www.counterpunch.org/jacobs03052004.html
It is assumed that we have the right to meddle in the affairs of countries less powerful than us and punish them when they disobey our commands, as President Aristide was guilty of. Sadly, this shameful disrespect for national sovereignty cuts across party lines. A report in a 1995 issue of Haiti Progres describes a not-so-cordial visit Al Gore made with President Aristide:

"Gore read the riot act to Aristide on adhering to the International Monetary Fund (IMF) and World Bank Structural Adjustment Program (SAP) ... Gore went beyond diplomatic niceties, and forcefully insisted that Aristide implement the SAP, leave office in February, and retain Prime Minister Smarck Michel. 'We discussed the need for continuing international assistance to meet the developmental requirements of Haiti and the steps the government of Haiti and its people need to take in order to ensure the continued flow of these funds,' Gore smoothly threatened."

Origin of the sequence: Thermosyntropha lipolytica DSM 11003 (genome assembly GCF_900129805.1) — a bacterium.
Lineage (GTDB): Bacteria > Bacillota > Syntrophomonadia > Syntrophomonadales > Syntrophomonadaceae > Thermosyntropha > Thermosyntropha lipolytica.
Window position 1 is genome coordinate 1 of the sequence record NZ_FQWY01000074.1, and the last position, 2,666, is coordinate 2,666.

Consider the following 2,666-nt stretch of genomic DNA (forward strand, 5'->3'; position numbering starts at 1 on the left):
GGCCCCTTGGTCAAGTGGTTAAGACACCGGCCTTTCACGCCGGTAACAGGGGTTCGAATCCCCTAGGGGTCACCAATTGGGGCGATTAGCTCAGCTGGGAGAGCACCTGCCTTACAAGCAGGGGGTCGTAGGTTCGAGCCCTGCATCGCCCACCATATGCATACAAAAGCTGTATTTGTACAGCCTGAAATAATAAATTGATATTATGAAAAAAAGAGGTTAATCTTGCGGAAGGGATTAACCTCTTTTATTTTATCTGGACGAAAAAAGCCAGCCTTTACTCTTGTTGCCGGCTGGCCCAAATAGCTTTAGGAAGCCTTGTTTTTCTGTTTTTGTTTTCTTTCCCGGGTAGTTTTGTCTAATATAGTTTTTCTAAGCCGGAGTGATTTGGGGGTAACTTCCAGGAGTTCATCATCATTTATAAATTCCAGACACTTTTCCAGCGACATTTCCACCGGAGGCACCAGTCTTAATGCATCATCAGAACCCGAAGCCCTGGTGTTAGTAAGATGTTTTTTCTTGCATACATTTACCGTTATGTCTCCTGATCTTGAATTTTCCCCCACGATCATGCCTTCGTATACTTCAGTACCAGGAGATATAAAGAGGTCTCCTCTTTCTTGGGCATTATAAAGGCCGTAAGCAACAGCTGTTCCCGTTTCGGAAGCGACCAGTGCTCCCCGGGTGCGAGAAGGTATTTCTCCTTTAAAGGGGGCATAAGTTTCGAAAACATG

Philippe, a known human rights abuser and drug trafficker, has been described by the New York Times as a "gentleman" who is "personable." He and his armed gangs have refused to give up their weapons and continue to kill and intimidate pro-democracy activists, many of whom are in hiding. Philippe claims they need to keep their guns in order to maintain "security." Aristide backers in the slums of Port-au-Prince, on the other hand, have voluntarily turned in many of their weapons after urging from the occupying forces. Aristide backers who have refused to turn over their arms are being forcibly disarmed by the occupying forces whereas zero effort is being made to disarm Philippe's gangs.

When a country is as dependent on aid as Haiti is, a threat to cut off aid amounts to nothing short of a death threat to hundreds, if not thousands, of innocent Haitians, especially children. This is why President Aristide referred to the cutting off of aid as "economic terrorism.
www.zmag.org/content/print_article.cfm?itemID=5207§...